10/12/2018 News Stories & Press Release, Impressionist, Modern & Post War Art, Single Owner Collections
LONDON: Roseberys London capped off a bumper 2018 with the intriguing studio dispersal of Marie ‘Marevna’ Vorobieff (1892-1984), the well-connected Russian-born painter best known for her work with Cubism. The single-owner sale offered a rare opportunity to acquire art produced during the Cubist period, as well as Marevna’s later works, and comprised over 300 lots of paintings, drawings, photographs and letters. The collection came with impeccable provenance from the estate of David Ellie Phillips, the grandson of Marevna and Diego Rivera.
Tess O’Brien, Head of Department at Roseberys, commented:
‘I am delighted with the success of the sale. We were worried that the current trend in the Russian art market would affect this sale, however we saw bidders from all over the world including, Russia, USA, China and France. Some of the works were purchased by private collectors, dealers and institutions. I think because many of these items were so unique and fresh to the market it was a wonderful opportunity for many collectors to buy a piece of history particularly with Marevna’s depictions of the La Ruche artists. Marevna’s works are like photographs, she captures the spirit and the times of a unique period in history. And in many cases, one cannot afford works by these artists but to be able to buy an image of Chagall, Modilginai, Picasso, Léger and others, one is able to own a piece of this great period of art history.’
Marevna, reputedly the nickname given to her by the Soviet writer Maxim Gorky after a Russian fairy sea princess, worked closely with Pablo Picasso, Georges Braque and her lover Rivera. Regarded as the first female Cubist painter, she played a significant role in the movement’s discourse – a legacy that has sadly been overlooked on account of her gender. Marevna moved to Paris in 1912 where she became acquainted with some of the greatest artists and writers of the early 20th century, then resident in Montparnasse and especially at La Ruche. Picasso, Braque, Chagall, Modigliani and Matisse were just a handful of the famous names she knew. It was also here where she met Mexican muralist Diego Rivera (who would later marry Frida Kahlo), with whom she began a tempestuous and complicated relationship that produced a daughter and continued until Rivera abandoned Paris for Mexico in 1921.
The sale at Roseberys London offered a comprehensive archive of the lives of these La Ruche artists. While Marevna sat for many painters based in La Ruche, including Modigliani, Rivera and Picasso, she was also busy painting them, and the sale included a number of these sketches and paintings.
Marevna’s strongest performing early Cubist images were those depicting a solider and woman wearing gas masks (lot 98 & 99). Presenting the market with a wonderful opportunity to acquire Cubist period works on paper, they got away for a combined total of £6,200. Marginally more expensive was the 16 x 19cm gouache and pencil work, inscribed Paris 1917, which tipped over top estimate to sell to a telephone bidder at £3,200 (£4,000 with premium). The other work, an identically-sized mixed media with gouache watercolour on card, also sold to a telephone bidder on top estimate at £3,000 (£3,750 with premium). It too was inscribed Paris, but the artist had gone back at a later date to add blue pen and re-date the work to 20-3-1918 in the margin. It was something Marevna did on a number of her works.
A wonderful example of the artist’s mastering of the Constructivist style – and one of her last paintings – was a 50 x 40cm mixed media on canvas of the artist’s front garden in Ealing, London (lot 235). Dated to the verso 74 or 77, her unique constructivist style had fully developed by this period and the work was secured by a telephone bidder towards the upper estimate at £2,300 (£2,875 with premium).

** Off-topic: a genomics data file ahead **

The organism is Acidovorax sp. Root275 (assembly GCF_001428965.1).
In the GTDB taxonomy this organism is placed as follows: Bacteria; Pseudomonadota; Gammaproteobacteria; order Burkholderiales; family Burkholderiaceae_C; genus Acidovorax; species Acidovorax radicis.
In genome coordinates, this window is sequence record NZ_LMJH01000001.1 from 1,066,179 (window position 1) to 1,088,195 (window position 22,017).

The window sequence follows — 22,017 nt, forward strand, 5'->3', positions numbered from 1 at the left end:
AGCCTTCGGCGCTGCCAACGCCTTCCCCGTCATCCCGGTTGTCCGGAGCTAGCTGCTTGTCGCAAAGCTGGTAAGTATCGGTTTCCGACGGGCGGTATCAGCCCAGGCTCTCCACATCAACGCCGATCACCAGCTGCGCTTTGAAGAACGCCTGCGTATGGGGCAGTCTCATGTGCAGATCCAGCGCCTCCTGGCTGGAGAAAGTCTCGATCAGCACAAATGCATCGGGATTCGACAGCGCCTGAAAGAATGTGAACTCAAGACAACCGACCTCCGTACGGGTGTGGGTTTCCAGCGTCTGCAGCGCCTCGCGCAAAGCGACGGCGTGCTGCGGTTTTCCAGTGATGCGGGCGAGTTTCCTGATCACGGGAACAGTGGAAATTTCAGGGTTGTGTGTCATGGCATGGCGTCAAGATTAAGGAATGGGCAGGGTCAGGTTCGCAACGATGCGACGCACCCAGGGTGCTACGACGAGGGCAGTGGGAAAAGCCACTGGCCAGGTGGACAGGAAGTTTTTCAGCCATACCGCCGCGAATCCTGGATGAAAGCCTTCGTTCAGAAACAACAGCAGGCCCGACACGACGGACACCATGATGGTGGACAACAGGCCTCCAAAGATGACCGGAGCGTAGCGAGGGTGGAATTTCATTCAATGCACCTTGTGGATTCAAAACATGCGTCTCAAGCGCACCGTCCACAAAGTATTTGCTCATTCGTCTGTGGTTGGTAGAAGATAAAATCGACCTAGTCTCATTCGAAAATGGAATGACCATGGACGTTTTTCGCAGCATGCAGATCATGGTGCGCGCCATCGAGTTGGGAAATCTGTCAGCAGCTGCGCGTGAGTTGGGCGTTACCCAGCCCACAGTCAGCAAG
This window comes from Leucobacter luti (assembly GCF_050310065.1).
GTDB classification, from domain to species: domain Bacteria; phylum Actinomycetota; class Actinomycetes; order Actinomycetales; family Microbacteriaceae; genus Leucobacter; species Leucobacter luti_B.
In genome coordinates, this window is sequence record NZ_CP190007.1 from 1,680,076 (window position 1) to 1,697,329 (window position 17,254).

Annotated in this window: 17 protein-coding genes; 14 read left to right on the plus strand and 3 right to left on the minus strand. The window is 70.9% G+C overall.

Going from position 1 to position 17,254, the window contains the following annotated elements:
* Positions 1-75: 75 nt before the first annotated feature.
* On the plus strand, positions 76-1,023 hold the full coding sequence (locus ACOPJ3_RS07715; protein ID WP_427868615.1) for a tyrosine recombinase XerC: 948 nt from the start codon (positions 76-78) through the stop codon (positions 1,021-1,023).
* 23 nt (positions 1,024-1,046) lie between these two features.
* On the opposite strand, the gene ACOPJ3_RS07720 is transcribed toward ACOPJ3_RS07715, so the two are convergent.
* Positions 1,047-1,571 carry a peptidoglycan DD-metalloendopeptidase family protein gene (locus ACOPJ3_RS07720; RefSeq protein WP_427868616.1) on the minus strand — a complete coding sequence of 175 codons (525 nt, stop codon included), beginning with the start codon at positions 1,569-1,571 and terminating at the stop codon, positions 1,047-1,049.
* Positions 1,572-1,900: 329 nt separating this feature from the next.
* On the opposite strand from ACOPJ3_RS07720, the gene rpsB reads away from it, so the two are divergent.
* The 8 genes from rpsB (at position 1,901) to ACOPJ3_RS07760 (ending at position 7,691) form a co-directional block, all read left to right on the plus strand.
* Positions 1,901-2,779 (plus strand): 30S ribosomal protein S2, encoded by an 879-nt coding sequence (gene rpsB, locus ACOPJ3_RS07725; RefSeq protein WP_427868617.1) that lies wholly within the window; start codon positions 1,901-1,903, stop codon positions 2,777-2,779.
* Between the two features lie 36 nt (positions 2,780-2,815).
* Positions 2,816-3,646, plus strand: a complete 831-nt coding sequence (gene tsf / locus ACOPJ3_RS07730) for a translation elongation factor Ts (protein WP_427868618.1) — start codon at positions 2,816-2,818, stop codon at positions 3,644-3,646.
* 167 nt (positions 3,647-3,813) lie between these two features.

From the same period was a striking oil portrait of the Marevna’s friend Dimitri Kullman, previously thought to be Alexandra Kullman, seated in a garden and dated to 1975 (lot 276). Although the face was never finished, it drew plenty of interest and sold above its £1,000-1,500 estimate to a bidder in the room for £2,100 (£2,625 with premium).Elsewhere, was a wonderful collection of works imitating the painting styles of Marevna’s friends, Marc Chagall, Braque and Picasso (lot 64). This was a scarce opportunity to buy work in the style of these world-famous artists, created by a friend who worked closely beside them – but for a fraction of the price. The five watercolours over traces of charcoal, including the landscape after Braque pictured here, sold to an online bidder for a multi-estimate £1,500 (£1,875 with premium).
Another copy was Staircase 1914, an exquisite oil and pencil on paper of a well-known work by French painter Joseph Fernand Henri Léger (lot 58). Marevna likely saw the picture when she visited the painter’s studio in Paris. Another wonderful opportunity to acquire a contemporary copy for a fraction of the price of an original, it sold to an online bidder at £1,300 (£1,625 with premium), 13 times the estimate.
Léger was also the sitter in a 39 x 47cm black ink and pen and charcoal drawing that had been rolled up in a cupboard for many years (lot 59). Dated 1916, this early depiction of the painter was keenly contested and sold to a telephone bidder for £1,050 (£1,312 with premium) against a £100-150 estimate.
One of the most admired lots in the sale was Femme Nue, an early nude dating from 1942 (lot 180) when Marevna was creating life drawings in the South of France. Today, these works do well on the secondary market. Despite needing some restoration (the piece had multiple tears and some foxing), it nevertheless drew multiple bids before it was knocked down to a commission bidder at £1,200 (£1,500 with premium), 12 times the estimate.
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